Since we’ve all been riveted recently by championship college basketball, it’s appropriate to quote the wisdom of UNC  coaching legend Dean Smith.  He said, “What do you do with a mistake? Recognize it, admit it, learn from it, forget it.” Performance missteps can be costly, and that isn’t simply in reference to a game loss. From a missed shot to an inadequate pass, both minor and major mistakes can plague athletes and result in even more mistakes and an inability to get back on track.


Not every athlete is born with intrinsic confidence, but it can be an acquired trait. Achieving a champion mentality involves the ability to refocus and move beyond the mistakes; it requires learning and letting go. Here are four steps to getting your athletes back to peak performance level when a mistake threatens to wreak havoc. 

  1. Acknowledge Mistakes

It doesn’t pay to sweep things under the proverbial carpet; it’s tough to learn from mistakes when you simply ignore them. While overcoming a fear of failure ultimately comes down to not dwelling on past errors, it’s important to at least recognize mistakes and assign them their proper place on the path to moving forward. 

A vital facet of the coach-athlete relationship is consistent communication. Expectations run high, so it’s crucial for coaches to offer genuine care, interest, understanding, and positive reinforcement. When you provide a safe space for your athletes to recognize and own up to mistakes, you’re offering a platform for growth and preventing the mistake from happening all over again.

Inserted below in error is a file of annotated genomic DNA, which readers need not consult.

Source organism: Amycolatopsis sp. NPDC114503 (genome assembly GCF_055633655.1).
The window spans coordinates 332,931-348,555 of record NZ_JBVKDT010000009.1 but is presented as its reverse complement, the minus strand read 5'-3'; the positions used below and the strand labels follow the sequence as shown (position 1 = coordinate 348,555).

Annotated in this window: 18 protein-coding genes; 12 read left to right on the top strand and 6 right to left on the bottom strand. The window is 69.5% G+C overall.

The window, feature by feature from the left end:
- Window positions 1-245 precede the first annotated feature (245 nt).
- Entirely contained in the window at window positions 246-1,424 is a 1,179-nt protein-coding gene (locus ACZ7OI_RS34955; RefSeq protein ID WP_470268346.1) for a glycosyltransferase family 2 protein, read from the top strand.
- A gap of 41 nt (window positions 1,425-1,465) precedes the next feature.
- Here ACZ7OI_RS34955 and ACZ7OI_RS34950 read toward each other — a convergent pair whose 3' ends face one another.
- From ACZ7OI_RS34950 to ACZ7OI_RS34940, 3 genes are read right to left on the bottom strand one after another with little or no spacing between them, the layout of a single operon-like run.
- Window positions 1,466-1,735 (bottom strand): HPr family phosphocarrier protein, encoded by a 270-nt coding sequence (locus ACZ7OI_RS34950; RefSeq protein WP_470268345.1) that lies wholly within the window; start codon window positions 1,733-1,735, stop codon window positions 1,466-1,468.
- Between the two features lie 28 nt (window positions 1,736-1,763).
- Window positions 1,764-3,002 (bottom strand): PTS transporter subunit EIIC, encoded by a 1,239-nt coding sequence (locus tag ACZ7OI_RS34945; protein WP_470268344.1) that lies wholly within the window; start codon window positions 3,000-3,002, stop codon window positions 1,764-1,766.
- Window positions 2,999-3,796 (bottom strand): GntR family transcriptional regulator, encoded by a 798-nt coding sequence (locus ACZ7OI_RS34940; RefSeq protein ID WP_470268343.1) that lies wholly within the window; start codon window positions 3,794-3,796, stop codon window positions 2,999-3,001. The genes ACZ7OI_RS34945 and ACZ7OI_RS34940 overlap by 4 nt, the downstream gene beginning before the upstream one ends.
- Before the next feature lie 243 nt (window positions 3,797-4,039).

1. Allow the Space for Emotional Growth

Harping on mistakes and shortcomings isn’t healthy, but there’s something to be said for easing tension through free expression. Allowing room for grief and frustration leads to letting it out and letting it go. Emotional growth doesn’t happen overnight, and it doesn’t come from shoving feelings aside; it’s the byproduct of pushing through challenges and rising above them.

Keep errors in perspective — give your athletes room to express themselves productively before encouraging them to move on.

  1. Work Toward a Mental Reset

Being trapped in an endless loop of negative feedback leaves little room for progress. 

It’s often difficult to stop the cycle of negativity to focus on the present, but it’s an essential step. Mistakes can steal a player’s focus and mental edge, causing them to remain stuck in a prior practice or game rather than remaining fully present. If an athlete appears poised to repeat mistakes of the past, help them harness that mental energy and climb out of the downward spiral. Identify the distractions that threaten to sabotage their performance, and refocus their attention on the present — without the weight of judgment or expectations. Even practicing meditation or relaxation techniques on the sidelines is a step in the right direction.

  1. Check expectations at the locker room door.

Expectations are often the root cause of anger or frustration over mistakes, whether they’re self-imposed or come from external influences. To better set up your athletes for success, remove the heightened expectations that are anchoring them. 

To lose the competition is tough; to feel you’ve disappointed everyone — your coach, your teammates, yourself — is worse. Athletes should always be prepared for unexpected challenges, and this requires being task-focused versus worrying about results. As a coach, setting standards is imperative, but your most valuable players will be those who can play freely, maintain focus, learn from errors, and let go of mistakes quickly to focus on the next play even when they don’t meet those standards.

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